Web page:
3. When a man is indignant or defiant does he frown, hold his body and head erect, square his shoulders and clench his fists?

4. When considering deeply on any subject, or trying to understand any puzzle, does he frown, or wrinkle the skin beneath the lower eyelids?

“A chimpanzee disappointed and sulky.” From Darwin’s “The Expression of the Emotions in Man and Animals.”

Visual courtesy of John van Wyhe

And on and on, about expression of contempt, happiness, sadness, puzzlement, disgust, resignation, and more. Which muscles are involved in these expressions, and why? When Darwin’s American friend Asa Gray, the Harvard botanist, and his wife, Jane, visited en route to Italy and Egypt, they were given a copy of the questionnaire and asked to observe the peoples they encountered on their trip. The Grays obliged with detailed notes, and got so wrapped up in Darwin’s project that Jane couldn’t help reporting on the fabulous artwork too: “I thought you would have been interested in seeing an old picture here of Fra Angelico’s of the deposition from the cross,” she wrote Darwin from Florence. “The Madonna has the distress muscles very carefully painted.” This may have prompted Darwin to undertake his later study of facial expressions in painting and sculpture.

His novel baby studies, survey on expression, and myriad other investigations culminated in the 1872 book “The Expression of the Emotions in Man and Animals,” the second of his double salvo on human origins, following “The Descent of Man, and Selection in Relation to Sex” by just a year. “Expression” is perhaps the foundational work of the scientific study of emotional expression, but it is pioneering in other ways too.

For one thing, it is the first scientific book to be illustrated with photographs. Advances in photography (the heliotype process in this case) made the snapshot possible, capturing a moment in time as opposed to the long exposures that required subjects to hold still for extended periods. Darwin commissioned a multitude of photographs of adults and children expressing different emotional states for the book, and even hired a professional actor to illustrate facial expressions. What better way to reveal the muscular action behind expression of our emotions, whether beaming, pensive, or sad?

And “Expression” puts Darwin’s experimental bent on full display. A French physician named Guillaume-Benjamin-Amand Duchenne de Boulogne had devised an ingenious technique for creating emotional expressions by selective stimulation of muscles, and produced a set of 60 photographs illustrating what he argued were distinct emotions, each involving a unique set of muscles. Darwin didn’t think there could possibly be so many muscles involved, or so many emotional expressions. He selected some of Duchenne’s plates that seemed to best illustrate distinct emotions, but rather than rely on his own subjective assessment he conducted what is perhaps the first recorded single-blind psychology study: Over some weeks he showed unlabeled photos to 24 successive visitors to his home (young and old, men and women) and asked them to describe the emotion illustrated by each photograph in turn. Tabulating the results, he scored those with complete or nearly complete agreement as indicative of core emotions, reducing Duchenne’s set to just a half-dozen: fear, anger, sadness, surprise, disgust, and happiness. The experiment is considered the forerunner of modern “facial recognition of emotion” psychological tests, which have clinical applications in assessing social cognition and such disorders as schizophrenia and autism.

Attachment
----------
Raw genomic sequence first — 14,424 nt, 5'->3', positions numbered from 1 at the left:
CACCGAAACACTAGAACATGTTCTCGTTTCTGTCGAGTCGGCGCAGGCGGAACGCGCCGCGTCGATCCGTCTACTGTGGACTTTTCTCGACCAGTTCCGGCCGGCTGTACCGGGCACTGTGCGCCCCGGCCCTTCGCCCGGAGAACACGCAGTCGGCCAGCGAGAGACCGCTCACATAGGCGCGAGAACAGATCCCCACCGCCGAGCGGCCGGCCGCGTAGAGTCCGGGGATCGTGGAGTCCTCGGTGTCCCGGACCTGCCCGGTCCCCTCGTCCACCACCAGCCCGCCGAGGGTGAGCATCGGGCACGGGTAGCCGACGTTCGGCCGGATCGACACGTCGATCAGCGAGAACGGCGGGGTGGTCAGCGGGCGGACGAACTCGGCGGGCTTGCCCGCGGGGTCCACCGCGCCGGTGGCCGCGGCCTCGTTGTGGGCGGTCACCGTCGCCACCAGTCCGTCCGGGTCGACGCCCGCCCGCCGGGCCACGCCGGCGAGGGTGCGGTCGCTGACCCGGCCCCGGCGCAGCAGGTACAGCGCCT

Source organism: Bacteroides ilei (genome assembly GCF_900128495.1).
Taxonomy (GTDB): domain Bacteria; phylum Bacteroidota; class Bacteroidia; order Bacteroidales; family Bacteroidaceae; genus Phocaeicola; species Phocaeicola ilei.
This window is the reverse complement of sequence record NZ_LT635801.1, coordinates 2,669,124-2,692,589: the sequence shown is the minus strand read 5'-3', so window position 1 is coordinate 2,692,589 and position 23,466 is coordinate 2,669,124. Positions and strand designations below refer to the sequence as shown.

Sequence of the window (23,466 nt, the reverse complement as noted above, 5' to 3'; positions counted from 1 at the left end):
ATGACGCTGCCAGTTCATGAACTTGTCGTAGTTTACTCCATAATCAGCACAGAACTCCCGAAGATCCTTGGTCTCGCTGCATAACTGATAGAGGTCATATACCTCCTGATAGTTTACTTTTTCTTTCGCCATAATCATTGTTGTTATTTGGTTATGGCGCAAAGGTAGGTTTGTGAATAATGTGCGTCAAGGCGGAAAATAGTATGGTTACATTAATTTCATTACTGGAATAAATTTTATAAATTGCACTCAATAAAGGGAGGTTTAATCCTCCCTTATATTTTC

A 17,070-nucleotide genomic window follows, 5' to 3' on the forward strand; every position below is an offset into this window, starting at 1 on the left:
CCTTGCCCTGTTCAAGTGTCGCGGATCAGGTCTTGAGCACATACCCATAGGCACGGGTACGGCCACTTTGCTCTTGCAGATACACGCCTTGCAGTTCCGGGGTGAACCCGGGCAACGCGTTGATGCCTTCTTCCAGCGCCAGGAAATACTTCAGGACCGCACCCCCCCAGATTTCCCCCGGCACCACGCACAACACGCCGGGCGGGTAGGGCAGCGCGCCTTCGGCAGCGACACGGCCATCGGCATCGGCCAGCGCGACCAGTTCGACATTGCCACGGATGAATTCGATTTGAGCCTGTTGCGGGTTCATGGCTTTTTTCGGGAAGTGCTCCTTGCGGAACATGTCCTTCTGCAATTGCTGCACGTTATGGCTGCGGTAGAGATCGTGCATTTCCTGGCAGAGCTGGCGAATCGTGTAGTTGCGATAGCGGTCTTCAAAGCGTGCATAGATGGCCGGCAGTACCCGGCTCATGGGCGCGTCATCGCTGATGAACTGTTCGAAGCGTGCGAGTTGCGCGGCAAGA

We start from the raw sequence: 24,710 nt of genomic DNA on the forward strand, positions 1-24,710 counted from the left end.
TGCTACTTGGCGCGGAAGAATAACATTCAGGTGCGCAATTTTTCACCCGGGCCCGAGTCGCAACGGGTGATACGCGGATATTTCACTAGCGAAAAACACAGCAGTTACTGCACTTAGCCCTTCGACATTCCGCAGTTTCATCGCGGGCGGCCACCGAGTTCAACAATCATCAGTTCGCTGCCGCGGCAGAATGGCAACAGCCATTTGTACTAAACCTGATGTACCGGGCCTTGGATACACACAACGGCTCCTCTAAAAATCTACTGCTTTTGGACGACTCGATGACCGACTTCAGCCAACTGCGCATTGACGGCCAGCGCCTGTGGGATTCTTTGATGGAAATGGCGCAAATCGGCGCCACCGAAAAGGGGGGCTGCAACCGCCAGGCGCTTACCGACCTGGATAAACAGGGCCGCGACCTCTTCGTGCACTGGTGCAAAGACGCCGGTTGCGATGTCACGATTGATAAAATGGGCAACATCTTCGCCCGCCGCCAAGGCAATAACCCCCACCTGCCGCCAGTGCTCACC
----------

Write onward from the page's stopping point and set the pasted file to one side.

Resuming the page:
More than that, Darwin’s forays into the natural history of babies helped launch the field of child developmental psychology. The journal Mind was established just four years after the publication of “Expression,” and Darwin was a founding subscriber. Not surprisingly, he was impressed with an early article by the Frenchman Hippolyte Taine chronicling language acquisition by his infant daughter and urging readers to corroborate his ideas by observing other children. Darwin took the opportunity to resurrect his observations of Willy; they were published in Mind as “A Biographical Sketch of an Infant.” The article had a tremendous impact: Covered by the press even before it was published and translated into multiple languages, it quickly inspired others to undertake similar studies of infants. Throughout, Darwin compared observations of Willy with similar expressions seen in animals, underscoring that we can truly understand what it means to be human only by understanding the broader context of our evolutionary genealogy — the central point of “Expression”:

No doubt as long as man and all other animals are viewed as independent creations, an effectual stop is put to our natural desire to investigate as far as possible the causes of Expression…He who admits on general grounds that the structure and habits of all animals have been gradually evolved, will look at the whole subject of Expression in a new and interesting light.

James T. Costa is a professor of biology at Western Carolina University, a trustee of the Charles Darwin Trust, and executive director of Highlands Biological Station, where he teaches field courses inspired by Darwin’s experiments. “Darwin’s Backyard” is his sixth book.

Top image courtesy of John van Wyhe, editor of “The Complete Work of Charles Darwin Online” ; reprinted by permission. These images are taken from Darwin’s “The Expression of the Emotions in Man and Animals.”